A new major at Virginia Tech will provide a valuable resource in support of Gov. Ralph Northam’s recently announced plans to increase early childhood education for all Virginians. 

The childhood pre-education major, based in the Department of Human Development and Family Science, will provide students with a strong foundation to excel as early childhood educators as well as in occupations that provide emotional support to children, such as counselors, social workers, therapists, and pediatricians.

April Few-Demo, professor and head of the department, said the new major focuses on understanding not only physical child development, but also how family environments affect children. Family dynamics and units are diverse, she said, and how they interact within society has a profound effect on healthy brain development, learning potential, academic success, and future access to resources.

“We’re not just teaching students how to teach,” Few-Demo said. “We’re teaching them to understand the whole child and to know that children do not exist on an island; they exist within a family system. That child navigates both family processes and educational settings. And teachers have to know how to talk to parents in a way that demonstrates their developmental knowledge of the whole child. This approach is what distinguishes our child care center, and it’s at the heart of the philosophy of this major.”

The Child Development Center for Learning and Research is an award-winning program that has a Level 5 rating from Virginia Quality, the state’s voluntary quality rating and improvement system. The National Association for the Education of Young Children ranked the center at 100 percent in all 10 program areas reviewed by the Academy for Early Childhood Program Accreditation team.

Those in the major take courses on infancy, early and middle childhood, and adolescence. They also study human service principles, early childhood curricula, issues in the U.S. educational system, and strategies for nurturing exceptional leaders among children. In addition, the students complete a field study with a local education facility. 

“I decided to major in childhood pre-education because I have a passion for children and teaching,” said Anna McElhinney, a sophomore who is also majoring in communication science and social inquiry. “This new major is the perfect program to prepare me for a master’s program and, ultimately, a career as an elementary school principal.”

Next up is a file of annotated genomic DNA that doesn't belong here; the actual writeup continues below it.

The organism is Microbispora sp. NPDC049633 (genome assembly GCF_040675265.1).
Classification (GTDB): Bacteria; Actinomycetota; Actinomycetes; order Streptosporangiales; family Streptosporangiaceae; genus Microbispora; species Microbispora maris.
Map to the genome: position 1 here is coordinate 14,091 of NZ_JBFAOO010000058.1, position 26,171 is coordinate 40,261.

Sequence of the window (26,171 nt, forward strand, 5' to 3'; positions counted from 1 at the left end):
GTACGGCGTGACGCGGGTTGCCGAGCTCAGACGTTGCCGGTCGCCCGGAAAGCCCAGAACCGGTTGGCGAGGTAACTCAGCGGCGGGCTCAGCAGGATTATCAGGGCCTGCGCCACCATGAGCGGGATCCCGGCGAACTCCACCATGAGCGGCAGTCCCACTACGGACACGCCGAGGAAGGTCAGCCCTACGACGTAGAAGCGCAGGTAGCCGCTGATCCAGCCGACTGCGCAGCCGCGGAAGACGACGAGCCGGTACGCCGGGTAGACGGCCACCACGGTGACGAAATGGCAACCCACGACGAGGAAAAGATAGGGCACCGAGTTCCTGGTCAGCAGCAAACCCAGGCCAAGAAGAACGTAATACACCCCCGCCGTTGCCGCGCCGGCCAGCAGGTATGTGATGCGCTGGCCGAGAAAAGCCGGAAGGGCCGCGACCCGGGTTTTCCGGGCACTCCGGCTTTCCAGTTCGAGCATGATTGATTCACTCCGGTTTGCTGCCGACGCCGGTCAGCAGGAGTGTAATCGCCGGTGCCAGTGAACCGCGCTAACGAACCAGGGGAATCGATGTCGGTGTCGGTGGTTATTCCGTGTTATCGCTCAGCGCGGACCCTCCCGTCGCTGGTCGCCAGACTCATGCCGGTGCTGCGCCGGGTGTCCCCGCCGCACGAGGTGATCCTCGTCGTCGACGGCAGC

The program is set up to help undergraduates move toward a graduate degree before becoming a licensed educator and fulfilling roles in teaching, school or behavioral counseling, preschool administration, social work, pediatric medicine, or occupational and physical therapy. Yet opportunities also abound for unlicensed early childhood education providers with bachelor’s degrees. Many preschools and childhood development centers do not require licensure, but look for staff who have a background in education.

“The Child Development Center for Learning and Research loves hiring our majors because we train our students for success in early childhood programs,” said Cynthia Smith, associate professor of human development and family science, director of graduate studies for the department, and director of the Children’s Emotions Lab at Virginia Tech.

Because so many human development students were becoming preschool and elementary school educators, Smith said, the department wanted to provide a specific major in childhood education with courses vital to these students’ career goals. She and her colleagues believe these undergraduates will become leaders in shaping the future of childhood education on state and national levels.

“As educators, we need to value those in childhood education occupations,” Smith said. “From those who provide infants and toddlers with stimulating environments to those aspiring toward graduate degrees in the field, this major is a valuable resource for students, the community, and even the state. Those who graduate with this degree will be of great benefit to society and its demands for quality child care and education.”

- Written by Leslie King